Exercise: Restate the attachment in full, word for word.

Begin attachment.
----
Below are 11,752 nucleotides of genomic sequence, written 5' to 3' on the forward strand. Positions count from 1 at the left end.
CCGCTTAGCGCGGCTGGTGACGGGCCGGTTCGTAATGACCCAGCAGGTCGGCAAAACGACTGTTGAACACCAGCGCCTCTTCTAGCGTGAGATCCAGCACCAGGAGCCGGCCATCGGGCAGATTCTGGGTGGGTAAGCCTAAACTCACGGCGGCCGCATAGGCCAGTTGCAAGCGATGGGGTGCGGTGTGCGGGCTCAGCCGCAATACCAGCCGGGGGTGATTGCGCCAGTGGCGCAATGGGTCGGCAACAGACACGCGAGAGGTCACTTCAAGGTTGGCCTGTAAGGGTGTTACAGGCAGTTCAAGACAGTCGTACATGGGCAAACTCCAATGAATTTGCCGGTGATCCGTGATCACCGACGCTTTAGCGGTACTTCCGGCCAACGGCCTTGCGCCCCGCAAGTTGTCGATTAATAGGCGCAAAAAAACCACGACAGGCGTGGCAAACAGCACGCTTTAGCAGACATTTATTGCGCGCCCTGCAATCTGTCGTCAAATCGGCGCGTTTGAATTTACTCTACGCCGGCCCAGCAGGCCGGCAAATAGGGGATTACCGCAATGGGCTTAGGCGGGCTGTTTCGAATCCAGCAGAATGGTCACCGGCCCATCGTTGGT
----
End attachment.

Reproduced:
Below are 11,752 nucleotides of genomic sequence, written 5' to 3' on the forward strand. Positions count from 1 at the left end.
CCGCTTAGCGCGGCTGGTGACGGGCCGGTTCGTAATGACCCAGCAGGTCGGCAAAACGACTGTTGAACACCAGCGCCTCTTCTAGCGTGAGATCCAGCACCAGGAGCCGGCCATCGGGCAGATTCTGGGTGGGTAAGCCTAAACTCACGGCGGCCGCATAGGCCAGTTGCAAGCGATGGGGTGCGGTGTGCGGGCTCAGCCGCAATACCAGCCGGGGGTGATTGCGCCAGTGGCGCAATGGGTCGGCAACAGACACGCGAGAGGTCACTTCAAGGTTGGCCTGTAAGGGTGTTACAGGCAGTTCAAGACAGTCGTACATGGGCAAACTCCAATGAATTTGCCGGTGATCCGTGATCACCGACGCTTTAGCGGTACTTCCGGCCAACGGCCTTGCGCCCCGCAAGTTGTCGATTAATAGGCGCAAAAAAACCACGACAGGCGTGGCAAACAGCACGCTTTAGCAGACATTTATTGCGCGCCCTGCAATCTGTCGTCAAATCGGCGCGTTTGAATTTACTCTACGCCGGCCCAGCAGGCCGGCAAATAGGGGATTACCGCAATGGGCTTAGGCGGGCTGTTTCGAATCCAGCAGAATGGTCACCGGCCCATCGTTGGT